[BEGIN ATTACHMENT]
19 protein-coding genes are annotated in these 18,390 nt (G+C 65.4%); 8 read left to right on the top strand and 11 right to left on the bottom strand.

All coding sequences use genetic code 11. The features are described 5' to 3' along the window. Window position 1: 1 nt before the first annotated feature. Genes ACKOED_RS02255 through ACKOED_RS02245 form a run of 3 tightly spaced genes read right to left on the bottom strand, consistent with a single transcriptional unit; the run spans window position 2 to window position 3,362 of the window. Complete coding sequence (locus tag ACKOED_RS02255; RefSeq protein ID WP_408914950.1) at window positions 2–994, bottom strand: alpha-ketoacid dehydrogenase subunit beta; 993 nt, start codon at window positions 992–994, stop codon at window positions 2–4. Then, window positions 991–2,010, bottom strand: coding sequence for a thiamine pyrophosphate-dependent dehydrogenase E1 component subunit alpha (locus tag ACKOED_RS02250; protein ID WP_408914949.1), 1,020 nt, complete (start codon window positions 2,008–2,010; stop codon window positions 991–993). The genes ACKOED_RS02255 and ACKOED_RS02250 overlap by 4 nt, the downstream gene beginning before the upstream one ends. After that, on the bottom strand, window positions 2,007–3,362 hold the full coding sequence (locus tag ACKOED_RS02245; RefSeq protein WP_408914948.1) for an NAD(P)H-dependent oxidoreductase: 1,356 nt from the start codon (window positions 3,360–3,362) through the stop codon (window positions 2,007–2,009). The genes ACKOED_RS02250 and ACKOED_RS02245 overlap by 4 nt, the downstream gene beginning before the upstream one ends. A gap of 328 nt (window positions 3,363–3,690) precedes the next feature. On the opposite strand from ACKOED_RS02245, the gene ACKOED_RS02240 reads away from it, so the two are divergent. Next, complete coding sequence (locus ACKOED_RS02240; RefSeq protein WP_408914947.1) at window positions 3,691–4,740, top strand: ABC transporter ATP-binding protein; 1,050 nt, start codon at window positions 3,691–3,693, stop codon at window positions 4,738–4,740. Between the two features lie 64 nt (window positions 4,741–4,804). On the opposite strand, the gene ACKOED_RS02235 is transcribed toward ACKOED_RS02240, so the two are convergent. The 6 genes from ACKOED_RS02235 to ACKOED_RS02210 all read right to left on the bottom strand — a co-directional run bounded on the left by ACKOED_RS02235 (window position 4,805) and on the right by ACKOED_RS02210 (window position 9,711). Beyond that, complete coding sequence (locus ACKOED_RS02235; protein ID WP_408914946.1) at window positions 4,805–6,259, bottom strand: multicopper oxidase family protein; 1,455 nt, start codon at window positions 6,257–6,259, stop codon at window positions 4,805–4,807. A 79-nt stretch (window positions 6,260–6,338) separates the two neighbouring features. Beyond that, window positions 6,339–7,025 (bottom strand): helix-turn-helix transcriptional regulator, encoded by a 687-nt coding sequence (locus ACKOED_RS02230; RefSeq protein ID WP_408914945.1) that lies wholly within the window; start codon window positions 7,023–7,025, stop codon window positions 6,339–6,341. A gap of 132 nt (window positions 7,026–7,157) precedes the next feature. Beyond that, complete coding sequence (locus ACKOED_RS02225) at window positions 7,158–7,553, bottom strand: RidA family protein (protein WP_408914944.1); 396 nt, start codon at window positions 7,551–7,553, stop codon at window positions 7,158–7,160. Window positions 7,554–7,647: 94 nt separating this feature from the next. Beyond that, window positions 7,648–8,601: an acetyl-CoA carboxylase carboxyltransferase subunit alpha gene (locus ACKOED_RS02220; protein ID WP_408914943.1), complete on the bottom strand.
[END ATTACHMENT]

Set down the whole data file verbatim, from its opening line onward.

19 protein-coding genes are annotated in these 18,390 nt (G+C 65.4%); 8 read left to right on the top strand and 11 right to left on the bottom strand.

All coding sequences use genetic code 11. The features are described 5' to 3' along the window. Window position 1: 1 nt before the first annotated feature. Genes ACKOED_RS02255 through ACKOED_RS02245 form a run of 3 tightly spaced genes read right to left on the bottom strand, consistent with a single transcriptional unit; the run spans window position 2 to window position 3,362 of the window. Complete coding sequence (locus tag ACKOED_RS02255; RefSeq protein ID WP_408914950.1) at window positions 2–994, bottom strand: alpha-ketoacid dehydrogenase subunit beta; 993 nt, start codon at window positions 992–994, stop codon at window positions 2–4. Then, window positions 991–2,010, bottom strand: coding sequence for a thiamine pyrophosphate-dependent dehydrogenase E1 component subunit alpha (locus tag ACKOED_RS02250; protein ID WP_408914949.1), 1,020 nt, complete (start codon window positions 2,008–2,010; stop codon window positions 991–993). The genes ACKOED_RS02255 and ACKOED_RS02250 overlap by 4 nt, the downstream gene beginning before the upstream one ends. After that, on the bottom strand, window positions 2,007–3,362 hold the full coding sequence (locus tag ACKOED_RS02245; RefSeq protein WP_408914948.1) for an NAD(P)H-dependent oxidoreductase: 1,356 nt from the start codon (window positions 3,360–3,362) through the stop codon (window positions 2,007–2,009). The genes ACKOED_RS02250 and ACKOED_RS02245 overlap by 4 nt, the downstream gene beginning before the upstream one ends. A gap of 328 nt (window positions 3,363–3,690) precedes the next feature. On the opposite strand from ACKOED_RS02245, the gene ACKOED_RS02240 reads away from it, so the two are divergent. Next, complete coding sequence (locus ACKOED_RS02240; RefSeq protein WP_408914947.1) at window positions 3,691–4,740, top strand: ABC transporter ATP-binding protein; 1,050 nt, start codon at window positions 3,691–3,693, stop codon at window positions 4,738–4,740. Between the two features lie 64 nt (window positions 4,741–4,804). On the opposite strand, the gene ACKOED_RS02235 is transcribed toward ACKOED_RS02240, so the two are convergent. The 6 genes from ACKOED_RS02235 to ACKOED_RS02210 all read right to left on the bottom strand — a co-directional run bounded on the left by ACKOED_RS02235 (window position 4,805) and on the right by ACKOED_RS02210 (window position 9,711). Beyond that, complete coding sequence (locus ACKOED_RS02235; protein ID WP_408914946.1) at window positions 4,805–6,259, bottom strand: multicopper oxidase family protein; 1,455 nt, start codon at window positions 6,257–6,259, stop codon at window positions 4,805–4,807. A 79-nt stretch (window positions 6,260–6,338) separates the two neighbouring features. Beyond that, window positions 6,339–7,025 (bottom strand): helix-turn-helix transcriptional regulator, encoded by a 687-nt coding sequence (locus ACKOED_RS02230; RefSeq protein ID WP_408914945.1) that lies wholly within the window; start codon window positions 7,023–7,025, stop codon window positions 6,339–6,341. A gap of 132 nt (window positions 7,026–7,157) precedes the next feature. Beyond that, complete coding sequence (locus ACKOED_RS02225) at window positions 7,158–7,553, bottom strand: RidA family protein (protein WP_408914944.1); 396 nt, start codon at window positions 7,551–7,553, stop codon at window positions 7,158–7,160. Window positions 7,554–7,647: 94 nt separating this feature from the next. Beyond that, window positions 7,648–8,601: an acetyl-CoA carboxylase carboxyltransferase subunit alpha gene (locus ACKOED_RS02220; protein ID WP_408914943.1), complete on the bottom strand.